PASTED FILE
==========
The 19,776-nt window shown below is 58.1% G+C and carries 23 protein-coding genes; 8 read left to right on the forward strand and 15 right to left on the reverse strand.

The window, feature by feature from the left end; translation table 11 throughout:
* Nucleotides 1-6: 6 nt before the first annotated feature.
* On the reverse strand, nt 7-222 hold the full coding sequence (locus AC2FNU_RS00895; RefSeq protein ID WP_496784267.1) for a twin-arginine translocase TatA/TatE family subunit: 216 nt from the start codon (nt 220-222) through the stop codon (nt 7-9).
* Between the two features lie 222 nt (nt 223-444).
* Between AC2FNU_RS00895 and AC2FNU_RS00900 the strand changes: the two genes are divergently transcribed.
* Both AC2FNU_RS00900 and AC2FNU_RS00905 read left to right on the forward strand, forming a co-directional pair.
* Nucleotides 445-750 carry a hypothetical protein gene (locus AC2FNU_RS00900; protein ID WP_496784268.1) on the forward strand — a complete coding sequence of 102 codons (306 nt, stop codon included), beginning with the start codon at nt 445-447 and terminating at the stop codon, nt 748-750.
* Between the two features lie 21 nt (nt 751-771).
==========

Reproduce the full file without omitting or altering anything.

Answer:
The 19,776-nt window shown below is 58.1% G+C and carries 23 protein-coding genes; 8 read left to right on the forward strand and 15 right to left on the reverse strand.

The window, feature by feature from the left end; translation table 11 throughout:
* Nucleotides 1-6: 6 nt before the first annotated feature.
* On the reverse strand, nt 7-222 hold the full coding sequence (locus AC2FNU_RS00895; RefSeq protein ID WP_496784267.1) for a twin-arginine translocase TatA/TatE family subunit: 216 nt from the start codon (nt 220-222) through the stop codon (nt 7-9).
* Between the two features lie 222 nt (nt 223-444).
* Between AC2FNU_RS00895 and AC2FNU_RS00900 the strand changes: the two genes are divergently transcribed.
* Both AC2FNU_RS00900 and AC2FNU_RS00905 read left to right on the forward strand, forming a co-directional pair.
* Nucleotides 445-750 carry a hypothetical protein gene (locus AC2FNU_RS00900; protein ID WP_496784268.1) on the forward strand — a complete coding sequence of 102 codons (306 nt, stop codon included), beginning with the start codon at nt 445-447 and terminating at the stop codon, nt 748-750.
* Between the two features lie 21 nt (nt 751-771).